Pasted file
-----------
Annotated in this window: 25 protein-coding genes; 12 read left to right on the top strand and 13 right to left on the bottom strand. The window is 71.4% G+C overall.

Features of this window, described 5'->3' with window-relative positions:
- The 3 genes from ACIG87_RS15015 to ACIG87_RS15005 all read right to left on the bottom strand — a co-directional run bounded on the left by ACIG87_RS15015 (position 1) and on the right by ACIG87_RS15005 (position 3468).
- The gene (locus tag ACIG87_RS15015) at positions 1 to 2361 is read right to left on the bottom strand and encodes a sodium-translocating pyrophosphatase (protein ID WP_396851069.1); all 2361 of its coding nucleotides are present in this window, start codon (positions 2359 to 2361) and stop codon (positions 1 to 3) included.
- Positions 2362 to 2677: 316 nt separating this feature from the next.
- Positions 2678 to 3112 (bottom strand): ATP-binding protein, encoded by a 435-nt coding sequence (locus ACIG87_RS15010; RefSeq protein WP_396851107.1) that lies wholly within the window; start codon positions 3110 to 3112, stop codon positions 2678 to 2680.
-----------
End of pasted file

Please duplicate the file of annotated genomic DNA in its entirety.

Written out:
Annotated in this window: 25 protein-coding genes; 12 read left to right on the top strand and 13 right to left on the bottom strand. The window is 71.4% G+C overall.

Features of this window, described 5'->3' with window-relative positions:
- The 3 genes from ACIG87_RS15015 to ACIG87_RS15005 all read right to left on the bottom strand — a co-directional run bounded on the left by ACIG87_RS15015 (position 1) and on the right by ACIG87_RS15005 (position 3468).
- The gene (locus tag ACIG87_RS15015) at positions 1 to 2361 is read right to left on the bottom strand and encodes a sodium-translocating pyrophosphatase (protein ID WP_396851069.1); all 2361 of its coding nucleotides are present in this window, start codon (positions 2359 to 2361) and stop codon (positions 1 to 3) included.
- Positions 2362 to 2677: 316 nt separating this feature from the next.
- Positions 2678 to 3112 (bottom strand): ATP-binding protein, encoded by a 435-nt coding sequence (locus ACIG87_RS15010; RefSeq protein WP_396851107.1) that lies wholly within the window; start codon positions 3110 to 3112, stop codon positions 2678 to 2680.